After Subaru has conquered enough time loops to get Emilia into position as a prime candidate for the kingdom’s Royal Election, something terrible happens to him: he stops being important. First of all, he’s wounded, so the most helpful thing he can do for Emilia is stay behind and recover. But if he did that, he would miss the “main plot” going on inside the royal court. So the next most helpful thing he can do is keep his trap shut while the knights and nobles begin their selection process and Emilia makes her case (despite prejudice against her for being a half-elf). But if he did that, he’d have to listen to the courtiers besmirching “his girl,” who he’s now determined to put on the throne. So Subaru makes a scene, calling the royal knights a bunch of prejudiced idiots who got their jobs from their dads, claiming himself as Emilia’s right-hand knight, loudly promising to make her queen, and agreeing to a big public duel with a knight he insulted. After all, even if dies in the duel he can just come back.But there are some mistakes you can’t come back from, and when Subaru wakes up from getting curbstomped by the knight he challenged, Emilia isn’t looking at him the way she did before. He disobeyed her, endangered her chances in the election and his own life, and he did it all to sate his own ego. Instead of apologizing, Subaru responds to this accusation with even more self-righteousness, assuring Emilia that he really did all this for her, and she should know this by now because of all the other times he’s saved her. To Subaru, Emilia owes him unconditional friendship because of all the things he’s done for her across many lost timelines, but he can’t make any case for his own importance because he’s cursed to keep silent about his powers. Instead of putting their friendship first, Subaru can’t stop thinking about the validation he’s not getting for his hard work, so he lets loose a tirade of frustration over why she won’t just trust him unconditionally when she owes him more than she can ever repay.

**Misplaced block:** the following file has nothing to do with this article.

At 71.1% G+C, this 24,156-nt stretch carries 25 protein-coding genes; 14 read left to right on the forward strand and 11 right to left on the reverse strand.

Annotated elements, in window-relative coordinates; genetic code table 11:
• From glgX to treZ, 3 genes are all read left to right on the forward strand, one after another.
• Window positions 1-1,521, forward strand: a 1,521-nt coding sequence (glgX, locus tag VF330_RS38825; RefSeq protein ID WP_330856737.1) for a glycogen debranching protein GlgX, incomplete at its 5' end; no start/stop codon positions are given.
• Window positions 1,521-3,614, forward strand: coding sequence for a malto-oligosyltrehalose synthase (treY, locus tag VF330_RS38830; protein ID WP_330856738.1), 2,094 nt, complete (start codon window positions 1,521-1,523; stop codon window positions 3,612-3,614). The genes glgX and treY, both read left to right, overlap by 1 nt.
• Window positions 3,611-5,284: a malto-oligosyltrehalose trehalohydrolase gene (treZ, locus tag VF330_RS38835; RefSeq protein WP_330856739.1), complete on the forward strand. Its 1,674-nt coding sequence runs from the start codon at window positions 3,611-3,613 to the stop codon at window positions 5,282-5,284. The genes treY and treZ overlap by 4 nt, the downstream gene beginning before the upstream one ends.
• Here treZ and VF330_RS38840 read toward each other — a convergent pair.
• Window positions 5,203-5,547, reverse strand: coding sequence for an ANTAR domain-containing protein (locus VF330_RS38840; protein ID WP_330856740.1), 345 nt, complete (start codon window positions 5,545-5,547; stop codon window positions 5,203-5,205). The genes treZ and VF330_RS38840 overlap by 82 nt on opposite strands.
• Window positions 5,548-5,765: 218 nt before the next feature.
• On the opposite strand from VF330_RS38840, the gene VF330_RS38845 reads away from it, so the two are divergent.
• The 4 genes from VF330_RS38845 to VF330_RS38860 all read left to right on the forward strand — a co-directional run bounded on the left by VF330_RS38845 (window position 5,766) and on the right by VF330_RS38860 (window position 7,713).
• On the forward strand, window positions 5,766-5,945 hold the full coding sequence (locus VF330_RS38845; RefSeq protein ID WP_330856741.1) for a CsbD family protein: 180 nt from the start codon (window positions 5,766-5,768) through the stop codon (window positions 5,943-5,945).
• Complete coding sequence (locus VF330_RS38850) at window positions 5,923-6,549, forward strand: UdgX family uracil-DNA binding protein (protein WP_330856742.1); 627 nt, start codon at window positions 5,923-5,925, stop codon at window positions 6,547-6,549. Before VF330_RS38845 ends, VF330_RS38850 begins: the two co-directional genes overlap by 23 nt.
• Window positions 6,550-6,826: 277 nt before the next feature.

Emilia’s response is shocking: “The version of me that lives within you must be amazing. She can understand everything, even if you don’t explain it to her. She can feel all your pain, sadness, and anger as her own…You’ve done enough, Natsuki Subaru. You know, I had hopes for you. I thought that maybe you, only you, wouldn’t give me special treatment.”